In the nineteenth century, gender relations were rooted in social dogma that promoted separate spheres. This project explores the redefining of gender relations at the turn of the century that enabled the rise of the New Woman, who transcended her domestic sphere and ventured into new geographic and social spaces. For Henry James, geographical mobility connotes social progress, and textual/geographic thresholds and passages track representations of the New Woman's body in both Portrait of a Lady and The Wings of the Dove. James depicts the New Woman's body as alternately a spectacle on public display and a pathologized, dying subject.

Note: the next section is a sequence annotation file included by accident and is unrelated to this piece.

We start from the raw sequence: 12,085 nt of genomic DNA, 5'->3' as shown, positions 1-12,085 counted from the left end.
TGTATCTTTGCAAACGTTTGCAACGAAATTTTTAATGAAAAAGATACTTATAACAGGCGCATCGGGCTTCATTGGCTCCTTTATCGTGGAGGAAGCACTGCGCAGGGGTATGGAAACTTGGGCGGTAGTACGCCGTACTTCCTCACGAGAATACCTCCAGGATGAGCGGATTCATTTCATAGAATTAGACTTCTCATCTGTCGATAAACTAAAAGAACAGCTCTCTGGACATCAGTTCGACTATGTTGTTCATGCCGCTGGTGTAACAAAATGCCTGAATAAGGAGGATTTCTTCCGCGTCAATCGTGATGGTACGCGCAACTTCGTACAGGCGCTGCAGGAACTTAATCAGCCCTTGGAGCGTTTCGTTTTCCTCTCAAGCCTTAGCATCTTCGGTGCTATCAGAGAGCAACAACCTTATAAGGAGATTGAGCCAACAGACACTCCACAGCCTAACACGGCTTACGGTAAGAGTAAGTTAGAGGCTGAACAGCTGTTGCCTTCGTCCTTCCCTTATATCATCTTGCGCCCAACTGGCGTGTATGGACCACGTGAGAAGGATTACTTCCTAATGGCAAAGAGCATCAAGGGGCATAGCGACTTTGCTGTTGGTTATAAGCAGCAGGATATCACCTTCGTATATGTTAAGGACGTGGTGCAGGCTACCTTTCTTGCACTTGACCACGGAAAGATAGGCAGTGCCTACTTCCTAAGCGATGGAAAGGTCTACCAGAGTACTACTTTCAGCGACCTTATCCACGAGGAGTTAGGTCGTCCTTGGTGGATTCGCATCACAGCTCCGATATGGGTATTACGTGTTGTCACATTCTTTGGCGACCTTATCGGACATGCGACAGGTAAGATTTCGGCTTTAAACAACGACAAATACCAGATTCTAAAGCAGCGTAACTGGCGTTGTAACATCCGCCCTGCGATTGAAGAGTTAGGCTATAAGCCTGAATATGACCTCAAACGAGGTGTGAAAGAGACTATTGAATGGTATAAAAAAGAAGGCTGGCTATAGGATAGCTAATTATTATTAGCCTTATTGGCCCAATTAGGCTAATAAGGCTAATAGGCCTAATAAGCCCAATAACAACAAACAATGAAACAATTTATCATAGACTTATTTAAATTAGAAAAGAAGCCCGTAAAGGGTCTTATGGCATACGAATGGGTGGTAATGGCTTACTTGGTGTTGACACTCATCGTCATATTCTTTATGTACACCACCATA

Troldahl, Adam, "The "Salient Point": Henry James and the New Woman in Portrait of a Lady and The Wings of the Dove" (2009). Honors Projects. Paper 13.
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